Our examination of the votes cast by 155 mutual funds on over 6 million corporate election items during 2004-2017 led us to a surprising conclusion: We found that Institutional Shareholder Services’ (ISS) proxy advice did not lead funds to vote as if they were informed – more often than not it pushed them in the opposite direction.
The purpose of proxy advice is to allow funds to cast their votes as if they were informed, without having to actually become informed. Given the centrality of proxy advice in today’s corporate elections, the viability of shareholder democracy hinges on the advice’s … Read more
In recent years, the concept of “corporate purpose” has been invoked as a shorthand to address a corporation’s commitment to include stakeholder governance—and with it commitments to sustainability, diversity, inclusion, social responsibility and other ESG issues—as part of a corporate strategy that achieves sustainable long-term growth and creates long-term value for the benefit of all stakeholders.
Recognizing the importance of corporate purpose in helping guide efforts to build back better following the pandemic, a distinguished group of academics at Oxford University formed the “Enactment of Purpose Initiative.” The Initiative seeks to encourage the elemental constituencies of a corporation—directors, management, asset … Read more
Companies are under increasing pressure to manage their reputations on environmental, social, and governance (ESG) issues. Some companies have lost revenue, gone bankrupt, been boycotted by customers, or otherwise suffered a decline in value because of a negative reputation on ESG. We refer to the risk of this decline in value as ESG risk. Managing ESG risk, adequately informing investors of ESG risk, and increasing financial support for sustainable activities are primary concerns of public companies and their regulators. The U.S. Securities and Exchange Commission (SEC) and the European Commission recently issued public statements and taken actions toward achieving these … Read more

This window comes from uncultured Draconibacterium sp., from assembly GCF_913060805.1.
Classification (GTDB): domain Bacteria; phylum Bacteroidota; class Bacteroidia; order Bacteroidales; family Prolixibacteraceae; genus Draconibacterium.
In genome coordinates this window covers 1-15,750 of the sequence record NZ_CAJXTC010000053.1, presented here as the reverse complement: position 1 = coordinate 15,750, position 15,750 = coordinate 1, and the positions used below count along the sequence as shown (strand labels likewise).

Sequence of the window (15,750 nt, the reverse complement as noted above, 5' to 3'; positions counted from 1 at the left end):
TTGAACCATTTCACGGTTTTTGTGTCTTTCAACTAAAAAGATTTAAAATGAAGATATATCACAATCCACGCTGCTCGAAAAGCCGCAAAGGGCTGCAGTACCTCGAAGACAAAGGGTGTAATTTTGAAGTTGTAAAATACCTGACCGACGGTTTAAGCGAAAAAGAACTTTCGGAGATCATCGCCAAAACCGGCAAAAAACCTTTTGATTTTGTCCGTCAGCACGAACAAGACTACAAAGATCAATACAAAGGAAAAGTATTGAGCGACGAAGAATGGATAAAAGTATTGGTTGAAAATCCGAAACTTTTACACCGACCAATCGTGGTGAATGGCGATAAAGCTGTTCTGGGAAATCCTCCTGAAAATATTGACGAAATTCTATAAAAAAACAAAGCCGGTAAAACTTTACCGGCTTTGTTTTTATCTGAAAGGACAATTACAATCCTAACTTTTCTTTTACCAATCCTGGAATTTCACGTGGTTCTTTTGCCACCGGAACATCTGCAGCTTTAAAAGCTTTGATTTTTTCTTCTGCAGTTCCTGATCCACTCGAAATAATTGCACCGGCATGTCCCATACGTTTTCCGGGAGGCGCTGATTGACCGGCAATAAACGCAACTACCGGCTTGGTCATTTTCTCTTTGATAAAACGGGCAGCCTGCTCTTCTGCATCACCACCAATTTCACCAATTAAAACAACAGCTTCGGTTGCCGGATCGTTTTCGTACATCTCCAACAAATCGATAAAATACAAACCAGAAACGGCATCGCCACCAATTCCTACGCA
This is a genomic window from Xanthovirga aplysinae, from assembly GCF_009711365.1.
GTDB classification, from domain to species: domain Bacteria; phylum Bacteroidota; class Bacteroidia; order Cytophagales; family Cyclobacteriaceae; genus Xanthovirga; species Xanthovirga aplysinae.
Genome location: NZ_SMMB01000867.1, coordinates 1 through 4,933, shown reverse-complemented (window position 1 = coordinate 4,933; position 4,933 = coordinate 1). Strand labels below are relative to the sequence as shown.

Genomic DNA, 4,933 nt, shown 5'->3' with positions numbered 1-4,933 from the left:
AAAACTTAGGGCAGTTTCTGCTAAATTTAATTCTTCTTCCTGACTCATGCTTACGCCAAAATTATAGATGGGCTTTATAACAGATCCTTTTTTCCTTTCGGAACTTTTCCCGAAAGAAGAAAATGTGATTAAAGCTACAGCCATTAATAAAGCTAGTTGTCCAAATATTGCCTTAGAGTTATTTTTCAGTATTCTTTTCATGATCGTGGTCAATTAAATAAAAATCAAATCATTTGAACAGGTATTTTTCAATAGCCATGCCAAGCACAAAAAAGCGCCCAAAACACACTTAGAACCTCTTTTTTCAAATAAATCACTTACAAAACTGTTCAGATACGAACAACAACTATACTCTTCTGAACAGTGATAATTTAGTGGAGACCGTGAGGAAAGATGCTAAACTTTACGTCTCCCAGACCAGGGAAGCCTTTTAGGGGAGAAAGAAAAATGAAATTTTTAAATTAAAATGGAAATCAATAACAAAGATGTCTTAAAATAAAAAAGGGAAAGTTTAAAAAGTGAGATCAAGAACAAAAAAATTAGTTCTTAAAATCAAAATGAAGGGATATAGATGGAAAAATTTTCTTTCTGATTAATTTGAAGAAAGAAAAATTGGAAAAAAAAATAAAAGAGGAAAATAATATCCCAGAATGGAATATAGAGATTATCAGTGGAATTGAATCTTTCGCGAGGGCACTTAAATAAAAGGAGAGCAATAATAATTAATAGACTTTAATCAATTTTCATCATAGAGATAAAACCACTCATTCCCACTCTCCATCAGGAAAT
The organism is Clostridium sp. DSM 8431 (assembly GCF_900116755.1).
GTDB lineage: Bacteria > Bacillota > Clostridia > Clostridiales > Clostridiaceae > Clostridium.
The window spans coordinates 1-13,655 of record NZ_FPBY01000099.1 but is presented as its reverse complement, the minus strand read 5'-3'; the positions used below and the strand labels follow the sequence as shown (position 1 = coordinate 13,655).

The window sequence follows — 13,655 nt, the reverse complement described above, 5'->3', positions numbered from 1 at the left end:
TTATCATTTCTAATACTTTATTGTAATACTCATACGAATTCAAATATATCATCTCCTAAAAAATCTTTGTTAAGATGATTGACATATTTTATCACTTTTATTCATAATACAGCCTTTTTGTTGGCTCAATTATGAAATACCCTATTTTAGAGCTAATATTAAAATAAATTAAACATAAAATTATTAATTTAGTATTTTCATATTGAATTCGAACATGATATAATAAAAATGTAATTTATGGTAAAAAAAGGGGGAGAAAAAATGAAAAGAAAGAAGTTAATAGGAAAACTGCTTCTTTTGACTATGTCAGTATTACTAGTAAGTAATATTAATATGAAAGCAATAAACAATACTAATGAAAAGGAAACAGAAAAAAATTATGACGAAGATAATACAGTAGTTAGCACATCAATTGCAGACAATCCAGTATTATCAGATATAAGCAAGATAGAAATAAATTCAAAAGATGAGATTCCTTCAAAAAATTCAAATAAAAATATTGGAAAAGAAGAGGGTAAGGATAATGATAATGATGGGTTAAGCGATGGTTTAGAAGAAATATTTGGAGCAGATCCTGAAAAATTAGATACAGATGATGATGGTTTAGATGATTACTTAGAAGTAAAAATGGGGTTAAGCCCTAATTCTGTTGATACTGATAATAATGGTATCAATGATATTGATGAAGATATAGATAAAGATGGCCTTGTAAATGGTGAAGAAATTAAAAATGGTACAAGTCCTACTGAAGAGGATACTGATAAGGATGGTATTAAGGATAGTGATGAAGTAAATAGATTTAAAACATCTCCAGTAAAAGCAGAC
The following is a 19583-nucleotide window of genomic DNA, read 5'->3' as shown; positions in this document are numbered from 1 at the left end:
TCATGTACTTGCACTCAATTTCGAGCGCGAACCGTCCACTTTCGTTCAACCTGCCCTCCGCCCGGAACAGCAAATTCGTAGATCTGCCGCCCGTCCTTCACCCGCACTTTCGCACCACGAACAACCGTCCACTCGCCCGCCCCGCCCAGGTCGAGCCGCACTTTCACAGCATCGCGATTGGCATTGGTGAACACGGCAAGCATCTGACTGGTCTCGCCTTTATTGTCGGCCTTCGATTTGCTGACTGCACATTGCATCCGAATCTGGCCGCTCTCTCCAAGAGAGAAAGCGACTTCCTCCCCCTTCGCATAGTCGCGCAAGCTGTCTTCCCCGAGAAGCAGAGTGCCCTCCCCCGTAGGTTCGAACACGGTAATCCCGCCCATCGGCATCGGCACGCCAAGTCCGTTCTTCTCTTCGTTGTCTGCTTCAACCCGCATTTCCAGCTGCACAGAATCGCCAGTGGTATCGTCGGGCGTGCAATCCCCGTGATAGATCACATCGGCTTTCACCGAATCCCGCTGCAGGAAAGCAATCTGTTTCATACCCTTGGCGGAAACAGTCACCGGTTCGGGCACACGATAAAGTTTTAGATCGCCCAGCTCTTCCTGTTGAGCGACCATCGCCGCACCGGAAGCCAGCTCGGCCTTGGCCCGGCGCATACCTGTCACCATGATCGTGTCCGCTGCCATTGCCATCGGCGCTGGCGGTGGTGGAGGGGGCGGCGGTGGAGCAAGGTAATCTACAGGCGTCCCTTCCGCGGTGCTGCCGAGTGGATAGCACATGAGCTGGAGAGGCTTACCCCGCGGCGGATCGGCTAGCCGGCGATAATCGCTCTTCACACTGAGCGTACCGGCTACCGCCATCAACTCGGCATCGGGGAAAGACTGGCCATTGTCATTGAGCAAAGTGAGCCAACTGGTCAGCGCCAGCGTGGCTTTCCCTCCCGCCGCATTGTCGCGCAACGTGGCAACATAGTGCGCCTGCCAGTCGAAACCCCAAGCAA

The social and political disruptions of the past year have heightened the awareness of diversity challenges, including at public and private companies in the U.S. In particular, the representation of women and other diverse individuals in the boardroom is of continuing relevance. Last month, Deloitte and the Alliance for Board Diversity published a comprehensive report analyzing the current makeup of boards of directors at Fortune 500 and Fortune 100 companies. That report concluded that the composition of boards at the country’s largest companies has not changed materially in the last several years. Against this backdrop, a number of … Read more
Delegated asset management, and mutual funds in particular, have become the investment vehicle of choice for retail investors in capital markets worldwide. At the end of 2020, open-end mutual funds had a total of $63 trillion in assets under management globally, and almost half of all U.S. households owned shares of a mutual fund (2021 Investment Company Fact Book).
While there are clear benefits to professionally managed and diversified investment funds, the potential for agency conflicts have long been a concern. Historically, financial regulators have relied on disclosure requirements for funds as the solution to these potential conflicts. … Read more
Critics have argued that the rule requiring companies to disclose the ratio of CEO compensation to employee pay is too expensive and time consuming, with the U.S. Chamber of Commerce estimating the cost to U.S. companies at more than $700 million per year. The Securities and Exchange Commission, however, has put the annual cost at about $73 million, and in 2015 its commissioners voted 3-2 to adopt the rule. Since then, income inequality has reached unprecedented levels, and the CEO-to-employee pay ratio has skyrocketed. According to the Economic Policy Institute, the ratio was on average 21-to-1 in 1965 but grew … Read more
Firms are coming under increasing pressure to close and disclose their gender pay gaps. The pressure stems from several sources, including, (i) socially conscious investors; (ii) interest groups advocating the incorporation of ESG factors into corporate decision-making and stakeholder capitalism more broadly; (iii) influential capital market intermediaries such as index providers; and (iv) regulators. For example, in recent years the U.S. Securities and Exchange Commission (SEC) has implemented new rules requiring firms to make disclosures about human capital and, more generally, has increased its focus on diversity, equity, and inclusion (DEI) initiatives within public companies.